Producing, selling, and shopping based on environmentally "green" production and design, fair-trade and socially conscious consumption is on the rise. But given ease of consumer outreach and their ability to pull back the brand curtain, watch for significant increases in total sustainability and corporate responsibility in the consumers' decision process.

8. Social Susceptibility

Watch for greater influences of engagement and purchase habits via friends and social networks. Brands will have to factor in the reality that peer-to-peer communications come in three varieties: good, bad, and bland. This makes companies more susceptible to consumer indifference, their conversations and social interactions. Already brands are watching the "de-friending," or worse –negative news or outright bad evaluations about the brand. The brands that make it here will know the "how" of this consumer-controlled space.

9. Mobile Screen Tests

Mobile devices will become mainstream testing retailers on those screens. Brands must prepare to accommodate this trend, as consumers will rely more upon screens to engage with brands and guide purchase decisions. Brands will need to create carefully targeted campaigns for this platform and provide screen-friendly promotional materials and retail sites.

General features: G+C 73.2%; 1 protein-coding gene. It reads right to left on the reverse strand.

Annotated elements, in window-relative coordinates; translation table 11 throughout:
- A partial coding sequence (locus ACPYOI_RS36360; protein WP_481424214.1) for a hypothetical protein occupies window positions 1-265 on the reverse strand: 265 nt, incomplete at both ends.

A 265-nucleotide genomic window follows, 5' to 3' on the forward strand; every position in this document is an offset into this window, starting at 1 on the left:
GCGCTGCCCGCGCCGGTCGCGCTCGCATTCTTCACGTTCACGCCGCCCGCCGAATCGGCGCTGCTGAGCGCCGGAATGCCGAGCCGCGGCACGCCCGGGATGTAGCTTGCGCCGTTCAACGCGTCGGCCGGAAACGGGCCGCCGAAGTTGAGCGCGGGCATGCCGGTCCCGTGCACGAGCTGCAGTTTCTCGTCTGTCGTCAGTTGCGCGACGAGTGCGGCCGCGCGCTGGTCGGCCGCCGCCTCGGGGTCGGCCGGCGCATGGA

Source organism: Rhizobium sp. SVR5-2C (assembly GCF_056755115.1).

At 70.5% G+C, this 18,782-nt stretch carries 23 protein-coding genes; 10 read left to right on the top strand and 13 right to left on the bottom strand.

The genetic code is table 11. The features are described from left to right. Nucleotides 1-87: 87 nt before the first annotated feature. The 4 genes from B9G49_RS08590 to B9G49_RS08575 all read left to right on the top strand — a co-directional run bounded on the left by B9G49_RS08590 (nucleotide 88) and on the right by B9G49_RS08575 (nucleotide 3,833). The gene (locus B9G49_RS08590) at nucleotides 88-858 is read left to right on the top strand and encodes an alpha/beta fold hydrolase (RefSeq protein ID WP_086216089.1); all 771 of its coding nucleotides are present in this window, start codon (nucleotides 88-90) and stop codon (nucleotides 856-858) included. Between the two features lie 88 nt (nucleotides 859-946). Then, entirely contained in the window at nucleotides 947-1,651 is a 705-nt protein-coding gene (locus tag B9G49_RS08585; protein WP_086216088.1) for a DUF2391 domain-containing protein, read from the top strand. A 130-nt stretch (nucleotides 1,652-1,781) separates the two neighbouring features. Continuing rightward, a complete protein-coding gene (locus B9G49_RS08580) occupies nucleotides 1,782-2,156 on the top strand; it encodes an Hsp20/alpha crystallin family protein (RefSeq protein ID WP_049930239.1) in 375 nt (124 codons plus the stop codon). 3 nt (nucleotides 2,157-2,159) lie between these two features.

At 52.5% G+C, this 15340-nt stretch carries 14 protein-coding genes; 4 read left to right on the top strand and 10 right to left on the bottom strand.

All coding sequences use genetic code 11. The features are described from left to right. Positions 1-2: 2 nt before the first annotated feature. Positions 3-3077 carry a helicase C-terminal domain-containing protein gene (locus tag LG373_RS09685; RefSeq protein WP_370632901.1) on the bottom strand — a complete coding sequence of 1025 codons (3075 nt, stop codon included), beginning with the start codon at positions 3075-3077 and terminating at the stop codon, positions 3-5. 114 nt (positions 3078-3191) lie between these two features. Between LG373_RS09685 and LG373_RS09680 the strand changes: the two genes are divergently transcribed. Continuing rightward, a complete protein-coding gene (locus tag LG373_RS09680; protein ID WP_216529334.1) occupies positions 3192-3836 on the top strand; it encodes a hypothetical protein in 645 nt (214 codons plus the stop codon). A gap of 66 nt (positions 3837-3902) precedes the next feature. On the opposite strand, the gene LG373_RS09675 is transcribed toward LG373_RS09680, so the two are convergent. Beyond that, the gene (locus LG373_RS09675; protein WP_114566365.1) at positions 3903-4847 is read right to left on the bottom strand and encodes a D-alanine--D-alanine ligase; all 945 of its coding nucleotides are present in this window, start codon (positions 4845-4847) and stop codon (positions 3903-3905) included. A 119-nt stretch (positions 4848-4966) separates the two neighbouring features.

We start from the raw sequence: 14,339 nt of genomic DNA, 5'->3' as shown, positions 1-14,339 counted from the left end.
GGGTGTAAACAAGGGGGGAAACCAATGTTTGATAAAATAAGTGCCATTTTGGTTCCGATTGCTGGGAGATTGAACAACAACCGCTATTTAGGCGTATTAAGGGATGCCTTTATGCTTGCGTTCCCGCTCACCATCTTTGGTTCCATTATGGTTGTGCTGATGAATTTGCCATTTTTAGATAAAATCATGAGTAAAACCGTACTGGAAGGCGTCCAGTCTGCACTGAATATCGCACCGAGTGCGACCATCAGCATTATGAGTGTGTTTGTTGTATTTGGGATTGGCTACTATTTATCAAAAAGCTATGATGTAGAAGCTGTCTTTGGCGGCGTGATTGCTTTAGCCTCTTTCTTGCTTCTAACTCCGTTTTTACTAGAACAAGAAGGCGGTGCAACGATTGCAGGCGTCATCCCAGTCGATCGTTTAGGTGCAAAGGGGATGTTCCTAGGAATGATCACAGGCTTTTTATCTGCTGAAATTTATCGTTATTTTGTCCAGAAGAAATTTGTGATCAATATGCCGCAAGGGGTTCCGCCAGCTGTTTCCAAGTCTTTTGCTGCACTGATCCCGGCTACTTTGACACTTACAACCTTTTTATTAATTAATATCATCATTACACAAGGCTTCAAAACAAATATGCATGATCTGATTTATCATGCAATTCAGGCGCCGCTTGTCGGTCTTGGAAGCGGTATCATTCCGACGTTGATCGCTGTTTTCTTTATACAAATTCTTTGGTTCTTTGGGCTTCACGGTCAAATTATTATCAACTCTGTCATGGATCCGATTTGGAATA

10. App Savants

Consumers will take greater advantage of applications. But this year those typically small, specialized programs downloaded into mobile devices will move beyond games, GPS, and media, to more personalized applications that monitor, remind, suggest, learn, and know their users' profiles and preferences. Brands will need to make greater use of such emotional and intimate connections.    

11. Facebook Is a Given

With brand ubiquity on the largest social network, recognition will be the least of a brand's concerns. The question is not, "should I be on Facebook," but has now become "what should I do on Facebook?" Brands will have to graduate from posting pictures, collecting friends, and/or offering coupons. But doing so will depend on the category in which the brand competes and where social networks make themselves strategically felt in the category.

12. Saturation Leveling

It's no secret that there are more products and services using more platforms and outreach streams with the marketplace dangerously close to saturation with marketing messaging. But just because it's different, doesn't mean it's differentiating. Brands will have to plan and research engaging pre-launch activities if they wish to level the playing field and earn a high engagement-to-effort return on their investments.

13. Engagement Empowers